For more information please check https://harvardmed.atlassian.net/wiki/spaces/O2/pages/2230583317 and https://harvardmed.atlassian.net/wiki/spaces/O2/pages/2389835777

Code Server

An alternative to the VSCode Remote Extension and the O2 Portal is Code Server.

Code Server is an open-source tool similar to VS Code, and it brings the functionality of VS Code to your browser. Important - As an open-source tool, code-server is not displaying or allowing the installation of some extensions (e.g., Copilot, Copilot Chat, other GitHub-related extensions), due to proprietary restrictions.

This page shows you how to install and run VS Code using your local browser. Let us know if you have any questions.

Connect to O2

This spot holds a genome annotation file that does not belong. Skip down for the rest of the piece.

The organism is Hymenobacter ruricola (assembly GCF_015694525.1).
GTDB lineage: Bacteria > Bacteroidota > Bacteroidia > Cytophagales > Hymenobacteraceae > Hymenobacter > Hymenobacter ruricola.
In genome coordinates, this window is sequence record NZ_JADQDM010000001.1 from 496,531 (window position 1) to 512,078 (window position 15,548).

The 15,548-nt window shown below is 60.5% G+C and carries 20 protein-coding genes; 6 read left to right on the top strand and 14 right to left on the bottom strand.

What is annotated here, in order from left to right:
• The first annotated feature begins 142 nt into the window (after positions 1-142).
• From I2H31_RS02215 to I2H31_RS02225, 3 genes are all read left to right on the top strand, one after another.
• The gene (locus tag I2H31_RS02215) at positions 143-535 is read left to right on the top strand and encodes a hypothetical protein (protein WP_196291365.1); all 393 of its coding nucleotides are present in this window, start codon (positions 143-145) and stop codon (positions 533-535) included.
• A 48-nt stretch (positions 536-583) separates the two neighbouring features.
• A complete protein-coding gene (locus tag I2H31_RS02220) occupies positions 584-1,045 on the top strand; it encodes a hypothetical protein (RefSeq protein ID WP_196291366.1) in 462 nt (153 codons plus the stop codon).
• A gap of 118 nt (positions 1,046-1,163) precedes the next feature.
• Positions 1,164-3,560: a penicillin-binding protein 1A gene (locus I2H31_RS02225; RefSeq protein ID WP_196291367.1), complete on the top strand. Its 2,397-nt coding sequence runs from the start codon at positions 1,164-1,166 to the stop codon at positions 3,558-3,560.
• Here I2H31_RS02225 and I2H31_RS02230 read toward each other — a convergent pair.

Please review the How to Login to O2 and the Using Slurm Basic wiki pages for more details. If using a Windows computer, we recommend to download/install and open a new terminal. If using a Mac computer, you can open the ‘Terminal’ app and use the ssh command as follow:

Newer versions of code-server aren't compatible with CentOS 7. Therefore, a container is necessary to circumvent the compatibility issue.

Run the latest version (4.20.0) using a container

Installing and Testing an Older Version Locally

Create an Alias to login, start an interactive job, and launch code-server from a local machine


Note: You don't have to use the number 51234 for the PORT; you can choose any number within the range of 50,000 for the PORT value.


Frequently Asked Questions (FAQ)

Why I see “port 51234 is in use or unavailable" when launching code-server?

Please select a different port number in the 50,000 range.

Why am I encountering the message “channel #: open failed: connect failed: Connection refused" in the terminal?

You have a code-server tab open in your browser. The solution is to simply close the tab or tabs.